Client Handouts/Tips for Clients
Exercising and ensuring adequate levels of calcium and vitamin D intake can help improve bone health and prevent bone loss.
Have you tried self-massage tools? Here, Paul Kleiman, president of MassageU and U-Selfcare.com, explains various kinds of tools.
Do you have trouble sleeping? You may want to consider the link between sleep and gut health to understand how eating habits impact sleep.
Loss of functional abilities significantly impacts life quality. Here we offer a brief overview of functional training methods.
Losing muscle and gaining fat are expected for women over 40, but the right resistance training can positively affect body composition.
Learn what the research says about the many benefits of forgiveness and how you can achieve it for yourself.
A deeper look at the relationship between exercise and mental health to understand factors like frequency, duration and intensity of exercise.
Strategies you can use to build confidence in your ability to sustain a healthy dietary change and make nutrition a lifestyle.
Intermittent fasting is enjoying new popularity among people trying to lose weight, and studies show promising benefits for the body and brain.
Fitness training on autopilot can prevent you from getting where you’d like to go. These two modes of concentration can steer you in the right direction.
Did you know that modern Pilates is a mind-body exercise approach requiring core stability, strength, flexibility, muscle control, posture and breathing?
Teri Mosey, PhD, a holistic nutrition consultant, explains why eating a plant-based diet can help manage inflammaiton and strengthen immunities.
You may be used to speeding up your exercise recovery via methods such as myofascial release with foam rollers and good sleep hygiene. While these techniques are tried-and-true, the rising enthusiasm for hard-hitting exercise routines has spawned a growing interest in alternative recovery techniques. Pete McCall, MS, personal trainer, exercise physiologist and an adjunct faculty member in exercise science at both Mesa Community College and San Diego State University, outlines six options for you to consider.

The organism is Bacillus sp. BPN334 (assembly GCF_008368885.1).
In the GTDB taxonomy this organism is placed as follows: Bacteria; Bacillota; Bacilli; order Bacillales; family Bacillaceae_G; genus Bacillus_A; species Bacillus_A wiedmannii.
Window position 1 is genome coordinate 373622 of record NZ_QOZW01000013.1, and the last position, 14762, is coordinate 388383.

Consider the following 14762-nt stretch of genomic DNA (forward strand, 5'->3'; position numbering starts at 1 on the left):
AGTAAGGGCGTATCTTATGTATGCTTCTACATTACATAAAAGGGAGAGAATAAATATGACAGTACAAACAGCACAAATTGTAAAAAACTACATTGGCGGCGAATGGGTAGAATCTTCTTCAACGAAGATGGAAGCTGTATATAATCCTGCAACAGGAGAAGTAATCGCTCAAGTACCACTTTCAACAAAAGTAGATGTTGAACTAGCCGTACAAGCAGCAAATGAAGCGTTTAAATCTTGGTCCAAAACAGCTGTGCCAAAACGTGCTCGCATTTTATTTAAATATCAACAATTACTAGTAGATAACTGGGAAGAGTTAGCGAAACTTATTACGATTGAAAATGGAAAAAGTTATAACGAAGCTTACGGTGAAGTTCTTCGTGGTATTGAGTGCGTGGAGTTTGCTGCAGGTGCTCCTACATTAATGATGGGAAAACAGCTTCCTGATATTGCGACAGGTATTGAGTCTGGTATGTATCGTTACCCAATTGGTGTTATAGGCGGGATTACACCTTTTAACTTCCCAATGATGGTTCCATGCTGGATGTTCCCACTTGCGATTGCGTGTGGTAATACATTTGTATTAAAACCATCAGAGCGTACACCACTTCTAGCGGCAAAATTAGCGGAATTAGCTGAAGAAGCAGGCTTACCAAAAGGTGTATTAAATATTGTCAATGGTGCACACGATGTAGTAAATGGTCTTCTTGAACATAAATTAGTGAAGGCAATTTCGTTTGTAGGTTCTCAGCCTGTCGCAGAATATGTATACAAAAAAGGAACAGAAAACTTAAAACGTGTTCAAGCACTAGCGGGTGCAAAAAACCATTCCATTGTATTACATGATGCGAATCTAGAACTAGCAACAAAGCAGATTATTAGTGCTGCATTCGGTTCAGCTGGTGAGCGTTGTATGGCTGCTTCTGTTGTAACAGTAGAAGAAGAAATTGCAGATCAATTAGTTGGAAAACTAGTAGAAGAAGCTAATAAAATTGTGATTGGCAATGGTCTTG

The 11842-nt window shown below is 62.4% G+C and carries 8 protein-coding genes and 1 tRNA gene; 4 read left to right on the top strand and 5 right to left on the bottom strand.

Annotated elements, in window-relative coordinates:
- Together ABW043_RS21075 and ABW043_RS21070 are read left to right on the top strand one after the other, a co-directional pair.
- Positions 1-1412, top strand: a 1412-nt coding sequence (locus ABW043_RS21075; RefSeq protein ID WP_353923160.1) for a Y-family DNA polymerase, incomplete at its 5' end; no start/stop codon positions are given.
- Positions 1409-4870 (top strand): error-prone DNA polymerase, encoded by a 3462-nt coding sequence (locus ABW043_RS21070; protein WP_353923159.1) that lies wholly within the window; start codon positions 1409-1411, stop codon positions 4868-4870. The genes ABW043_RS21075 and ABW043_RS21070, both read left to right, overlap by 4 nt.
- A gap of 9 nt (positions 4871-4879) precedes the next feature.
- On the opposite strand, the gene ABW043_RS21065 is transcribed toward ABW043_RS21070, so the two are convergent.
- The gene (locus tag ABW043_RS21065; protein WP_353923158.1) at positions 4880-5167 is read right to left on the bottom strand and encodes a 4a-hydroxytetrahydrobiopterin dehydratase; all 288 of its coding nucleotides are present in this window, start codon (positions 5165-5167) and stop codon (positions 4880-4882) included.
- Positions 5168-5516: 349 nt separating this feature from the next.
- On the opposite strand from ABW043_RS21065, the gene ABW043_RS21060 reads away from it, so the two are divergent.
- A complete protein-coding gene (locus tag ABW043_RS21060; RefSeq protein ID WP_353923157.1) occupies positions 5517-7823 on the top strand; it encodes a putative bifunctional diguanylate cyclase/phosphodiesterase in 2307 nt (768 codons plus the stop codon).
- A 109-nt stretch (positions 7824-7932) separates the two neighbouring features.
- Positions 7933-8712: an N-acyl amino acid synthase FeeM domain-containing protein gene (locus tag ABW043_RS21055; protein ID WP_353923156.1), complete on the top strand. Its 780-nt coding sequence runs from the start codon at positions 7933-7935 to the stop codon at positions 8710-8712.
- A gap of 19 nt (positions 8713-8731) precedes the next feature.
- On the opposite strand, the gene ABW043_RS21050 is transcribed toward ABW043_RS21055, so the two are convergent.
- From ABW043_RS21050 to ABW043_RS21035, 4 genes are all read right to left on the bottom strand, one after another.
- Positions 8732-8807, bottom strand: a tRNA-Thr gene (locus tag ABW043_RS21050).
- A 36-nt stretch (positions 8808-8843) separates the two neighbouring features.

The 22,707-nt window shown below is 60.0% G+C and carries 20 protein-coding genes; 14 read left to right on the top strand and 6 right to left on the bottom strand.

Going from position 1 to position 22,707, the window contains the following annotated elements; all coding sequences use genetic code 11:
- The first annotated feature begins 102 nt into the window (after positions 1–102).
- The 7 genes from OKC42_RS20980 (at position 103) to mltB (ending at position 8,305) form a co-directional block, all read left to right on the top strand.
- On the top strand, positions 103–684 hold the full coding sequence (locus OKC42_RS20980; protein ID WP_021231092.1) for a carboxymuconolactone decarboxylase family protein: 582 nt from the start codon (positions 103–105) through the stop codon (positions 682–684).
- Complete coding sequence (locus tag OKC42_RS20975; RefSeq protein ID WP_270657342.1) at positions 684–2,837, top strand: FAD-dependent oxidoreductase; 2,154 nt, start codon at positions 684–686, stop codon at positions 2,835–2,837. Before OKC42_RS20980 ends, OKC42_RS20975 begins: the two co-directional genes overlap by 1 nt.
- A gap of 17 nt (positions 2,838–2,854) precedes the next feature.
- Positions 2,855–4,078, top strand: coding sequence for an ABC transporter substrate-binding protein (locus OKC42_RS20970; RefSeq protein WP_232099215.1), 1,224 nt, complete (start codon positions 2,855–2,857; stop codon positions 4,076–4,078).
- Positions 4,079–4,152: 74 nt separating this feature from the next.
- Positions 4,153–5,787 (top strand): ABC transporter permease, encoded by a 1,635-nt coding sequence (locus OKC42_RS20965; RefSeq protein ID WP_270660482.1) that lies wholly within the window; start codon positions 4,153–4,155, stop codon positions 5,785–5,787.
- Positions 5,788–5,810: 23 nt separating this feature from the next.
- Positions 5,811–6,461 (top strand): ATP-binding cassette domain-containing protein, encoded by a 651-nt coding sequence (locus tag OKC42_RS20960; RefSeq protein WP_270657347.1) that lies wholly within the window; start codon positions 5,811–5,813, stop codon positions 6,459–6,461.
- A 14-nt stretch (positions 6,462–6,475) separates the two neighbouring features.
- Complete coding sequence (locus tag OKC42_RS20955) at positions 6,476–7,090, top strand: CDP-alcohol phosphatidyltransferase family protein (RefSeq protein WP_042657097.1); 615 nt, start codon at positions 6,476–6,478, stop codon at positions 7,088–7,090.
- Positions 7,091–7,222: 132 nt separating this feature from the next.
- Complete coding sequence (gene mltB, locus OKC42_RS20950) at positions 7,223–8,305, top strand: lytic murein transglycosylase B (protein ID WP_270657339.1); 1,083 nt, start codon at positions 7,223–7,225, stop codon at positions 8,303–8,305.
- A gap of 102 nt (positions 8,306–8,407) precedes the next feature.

The growing popularity of soy products in U.S. and European diets has raised considerable controversy. While the soy-rich diets of Asia generate documented health benefits, questions persist about the safety of soy in some products.
Did you know that adolescent obesity has been linked to depression, anxiety, suicidal thoughts, poor self-esteem, attention deficit hyperactivity disorder, aggressive and destructive behavior, internet addiction, binging and purging, and other severe emotional outcomes (Reinehr 2018)? Emotional issues are often attributed to bullying and weight stigma.
From the first Halloween treat to the last glass of New Year’s bubbly, we are bombarded with occasions that tempt us with decadent goodies. This constant parade of rich foods can make the last few months of the year a challenge for even the most disciplined of eaters.
Nutrition advice from social media “experts” is best viewed with a huge grain of Himalayan pink salt, says new research presented at this year’s European Congress on Obesity. British researchers at the University of Glasgow recently combed through popular U.K. nutrition and weight loss blogs to determine how much of the advice being dished out was trustworthy. The social media influencers were graded on transparency, nutritional soundness and use of research-backed references.
Have you ever made a recommendation to a client, then discovered the client heard something completely different? Or she took part of what you suggested and ignored the rest? Like the time I advised my client about the healthfulness of berries and later found out he had given up all other fruit. That was a nutrition misfire. Maybe it was the client’s all-or-nothing thinking, or maybe I hadn’t been clear enough. After all, there is subtlety in food and nutrition, and getting the message right is a challenge.
Men: Are you exercising and eating healthfully but not losing the weight you want? The good news is that there are more benefits to these two habits than just weight loss.
Megan Senger, professional fitness writer/editor and fitness instructor based in North Carolina, has summarized a few studies that center on men’s wellness, with comments on what the findings may mean for you.
How do you or your facility handle the issue of health and fitness misinformation? Since client education is critical in setting realistic expectations and achieving fitness and wellness goals, we want to hear how you’re tackling this issue,what creative solutions you’re using and how your efforts are being received. Please share your success stories.
We want to hear from you!